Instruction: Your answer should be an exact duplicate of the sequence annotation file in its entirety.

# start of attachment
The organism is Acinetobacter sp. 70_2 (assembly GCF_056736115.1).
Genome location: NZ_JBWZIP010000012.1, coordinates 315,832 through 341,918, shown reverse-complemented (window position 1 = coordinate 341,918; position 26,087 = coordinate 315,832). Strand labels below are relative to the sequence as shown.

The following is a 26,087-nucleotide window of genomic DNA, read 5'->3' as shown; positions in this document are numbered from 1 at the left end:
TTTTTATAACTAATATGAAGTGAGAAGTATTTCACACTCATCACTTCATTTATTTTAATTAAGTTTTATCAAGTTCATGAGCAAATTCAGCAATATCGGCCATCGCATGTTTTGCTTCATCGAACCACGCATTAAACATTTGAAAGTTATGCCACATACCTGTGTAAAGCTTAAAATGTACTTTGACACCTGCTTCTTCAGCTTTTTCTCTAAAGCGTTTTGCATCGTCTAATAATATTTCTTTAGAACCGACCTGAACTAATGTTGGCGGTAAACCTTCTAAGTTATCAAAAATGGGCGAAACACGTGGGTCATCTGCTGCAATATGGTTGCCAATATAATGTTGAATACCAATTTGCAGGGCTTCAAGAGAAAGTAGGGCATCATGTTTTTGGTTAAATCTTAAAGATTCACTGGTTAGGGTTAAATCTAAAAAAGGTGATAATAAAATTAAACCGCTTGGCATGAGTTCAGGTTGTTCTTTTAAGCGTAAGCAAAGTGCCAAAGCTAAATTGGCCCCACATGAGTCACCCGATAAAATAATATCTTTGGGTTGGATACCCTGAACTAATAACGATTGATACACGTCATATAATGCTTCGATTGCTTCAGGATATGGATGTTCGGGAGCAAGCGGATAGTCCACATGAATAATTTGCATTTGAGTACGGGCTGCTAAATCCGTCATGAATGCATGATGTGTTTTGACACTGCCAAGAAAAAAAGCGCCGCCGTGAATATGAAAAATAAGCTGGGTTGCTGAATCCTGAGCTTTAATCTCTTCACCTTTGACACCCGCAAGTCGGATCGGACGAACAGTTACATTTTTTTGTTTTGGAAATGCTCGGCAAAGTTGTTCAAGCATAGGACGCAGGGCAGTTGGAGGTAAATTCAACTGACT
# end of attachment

The organism is Acinetobacter sp. 70_2 (assembly GCF_056736115.1).
Genome location: NZ_JBWZIP010000012.1, coordinates 315,832 through 341,918, shown reverse-complemented (window position 1 = coordinate 341,918; position 26,087 = coordinate 315,832). Strand labels below are relative to the sequence as shown.

The following is a 26,087-nucleotide window of genomic DNA, read 5'->3' as shown; positions in this document are numbered from 1 at the left end:
TTTTTATAACTAATATGAAGTGAGAAGTATTTCACACTCATCACTTCATTTATTTTAATTAAGTTTTATCAAGTTCATGAGCAAATTCAGCAATATCGGCCATCGCATGTTTTGCTTCATCGAACCACGCATTAAACATTTGAAAGTTATGCCACATACCTGTGTAAAGCTTAAAATGTACTTTGACACCTGCTTCTTCAGCTTTTTCTCTAAAGCGTTTTGCATCGTCTAATAATATTTCTTTAGAACCGACCTGAACTAATGTTGGCGGTAAACCTTCTAAGTTATCAAAAATGGGCGAAACACGTGGGTCATCTGCTGCAATATGGTTGCCAATATAATGTTGAATACCAATTTGCAGGGCTTCAAGAGAAAGTAGGGCATCATGTTTTTGGTTAAATCTTAAAGATTCACTGGTTAGGGTTAAATCTAAAAAAGGTGATAATAAAATTAAACCGCTTGGCATGAGTTCAGGTTGTTCTTTTAAGCGTAAGCAAAGTGCCAAAGCTAAATTGGCCCCACATGAGTCACCCGATAAAATAATATCTTTGGGTTGGATACCCTGAACTAATAACGATTGATACACGTCATATAATGCTTCGATTGCTTCAGGATATGGATGTTCGGGAGCAAGCGGATAGTCCACATGAATAATTTGCATTTGAGTACGGGCTGCTAAATCCGTCATGAATGCATGATGTGTTTTGACACTGCCAAGAAAAAAAGCGCCGCCGTGAATATGAAAAATAAGCTGGGTTGCTGAATCCTGAGCTTTAATCTCTTCACCTTTGACACCCGCAAGTCGGATCGGACGAACAGTTACATTTTTTTGTTTTGGAAATGCTCGGCAAAGTTGTTCAAGCATAGGACGCAGGGCAGTTGGAGGTAAATTCAACTGACT